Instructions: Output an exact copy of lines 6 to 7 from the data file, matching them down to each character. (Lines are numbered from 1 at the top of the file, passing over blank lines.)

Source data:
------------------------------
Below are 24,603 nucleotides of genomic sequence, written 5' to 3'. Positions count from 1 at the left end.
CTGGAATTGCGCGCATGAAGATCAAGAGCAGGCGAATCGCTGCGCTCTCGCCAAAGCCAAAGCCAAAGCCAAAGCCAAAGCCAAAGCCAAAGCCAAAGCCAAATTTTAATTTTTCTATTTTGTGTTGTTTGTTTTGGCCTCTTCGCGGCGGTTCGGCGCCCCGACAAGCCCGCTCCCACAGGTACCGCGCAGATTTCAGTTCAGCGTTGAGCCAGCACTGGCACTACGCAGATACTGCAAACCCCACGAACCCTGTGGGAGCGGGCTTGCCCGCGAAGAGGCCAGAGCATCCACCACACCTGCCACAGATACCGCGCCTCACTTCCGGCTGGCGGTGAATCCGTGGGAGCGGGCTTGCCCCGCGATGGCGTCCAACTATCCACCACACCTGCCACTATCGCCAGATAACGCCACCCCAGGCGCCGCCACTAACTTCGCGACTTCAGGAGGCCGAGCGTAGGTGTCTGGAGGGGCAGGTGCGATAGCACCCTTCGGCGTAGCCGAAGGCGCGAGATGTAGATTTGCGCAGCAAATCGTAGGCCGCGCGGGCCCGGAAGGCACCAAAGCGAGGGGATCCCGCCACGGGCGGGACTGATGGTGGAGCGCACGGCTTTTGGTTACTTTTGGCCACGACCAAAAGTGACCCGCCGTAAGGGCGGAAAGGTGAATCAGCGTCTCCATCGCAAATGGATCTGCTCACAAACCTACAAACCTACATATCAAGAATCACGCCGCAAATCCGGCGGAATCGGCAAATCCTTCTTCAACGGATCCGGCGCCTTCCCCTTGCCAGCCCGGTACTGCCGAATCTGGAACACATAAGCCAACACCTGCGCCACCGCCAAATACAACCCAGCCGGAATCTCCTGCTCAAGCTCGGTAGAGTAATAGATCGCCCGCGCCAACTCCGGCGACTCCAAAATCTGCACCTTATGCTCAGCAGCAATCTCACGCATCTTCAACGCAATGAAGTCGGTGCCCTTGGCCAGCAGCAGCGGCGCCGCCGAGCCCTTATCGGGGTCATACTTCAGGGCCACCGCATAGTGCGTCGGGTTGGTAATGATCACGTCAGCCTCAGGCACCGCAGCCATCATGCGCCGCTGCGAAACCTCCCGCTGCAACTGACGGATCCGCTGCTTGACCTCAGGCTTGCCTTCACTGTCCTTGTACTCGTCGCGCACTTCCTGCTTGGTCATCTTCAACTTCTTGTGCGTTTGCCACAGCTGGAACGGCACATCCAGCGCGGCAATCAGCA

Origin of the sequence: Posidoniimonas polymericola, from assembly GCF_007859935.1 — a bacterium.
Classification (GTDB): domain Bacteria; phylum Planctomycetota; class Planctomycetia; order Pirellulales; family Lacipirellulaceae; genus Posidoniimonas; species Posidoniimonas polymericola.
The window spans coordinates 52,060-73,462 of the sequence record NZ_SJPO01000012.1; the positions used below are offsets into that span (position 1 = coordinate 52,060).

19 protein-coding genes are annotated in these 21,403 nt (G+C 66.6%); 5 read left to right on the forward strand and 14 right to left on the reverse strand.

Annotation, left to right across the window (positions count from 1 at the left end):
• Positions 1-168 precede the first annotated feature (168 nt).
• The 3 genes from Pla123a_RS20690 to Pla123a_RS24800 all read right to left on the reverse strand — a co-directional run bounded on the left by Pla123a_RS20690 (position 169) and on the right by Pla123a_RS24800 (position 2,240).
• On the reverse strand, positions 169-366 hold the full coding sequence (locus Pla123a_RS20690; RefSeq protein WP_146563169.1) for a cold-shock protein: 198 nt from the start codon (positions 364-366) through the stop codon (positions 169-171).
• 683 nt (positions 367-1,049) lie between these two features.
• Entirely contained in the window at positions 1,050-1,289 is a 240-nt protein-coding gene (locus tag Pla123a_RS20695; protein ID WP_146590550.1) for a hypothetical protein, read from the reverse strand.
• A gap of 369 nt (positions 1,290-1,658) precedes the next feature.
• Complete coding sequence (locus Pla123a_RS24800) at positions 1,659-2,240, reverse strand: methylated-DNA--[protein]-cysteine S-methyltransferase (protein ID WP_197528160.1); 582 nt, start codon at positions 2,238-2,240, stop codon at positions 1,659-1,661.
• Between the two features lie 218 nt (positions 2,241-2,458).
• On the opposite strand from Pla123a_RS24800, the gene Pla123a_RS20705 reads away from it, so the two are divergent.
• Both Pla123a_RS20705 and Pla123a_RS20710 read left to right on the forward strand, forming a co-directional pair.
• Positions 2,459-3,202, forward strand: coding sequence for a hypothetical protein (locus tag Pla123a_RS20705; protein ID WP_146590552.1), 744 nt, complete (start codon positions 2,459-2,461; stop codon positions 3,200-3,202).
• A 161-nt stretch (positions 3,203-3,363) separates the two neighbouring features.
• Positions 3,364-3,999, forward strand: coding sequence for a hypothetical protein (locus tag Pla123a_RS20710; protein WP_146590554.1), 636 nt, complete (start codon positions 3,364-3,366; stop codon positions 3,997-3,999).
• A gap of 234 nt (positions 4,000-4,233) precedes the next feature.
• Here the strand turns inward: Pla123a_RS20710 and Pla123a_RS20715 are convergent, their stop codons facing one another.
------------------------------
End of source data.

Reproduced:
19 protein-coding genes are annotated in these 21,403 nt (G+C 66.6%); 5 read left to right on the forward strand and 14 right to left on the reverse strand.

Annotation, left to right across the window (positions count from 1 at the left end):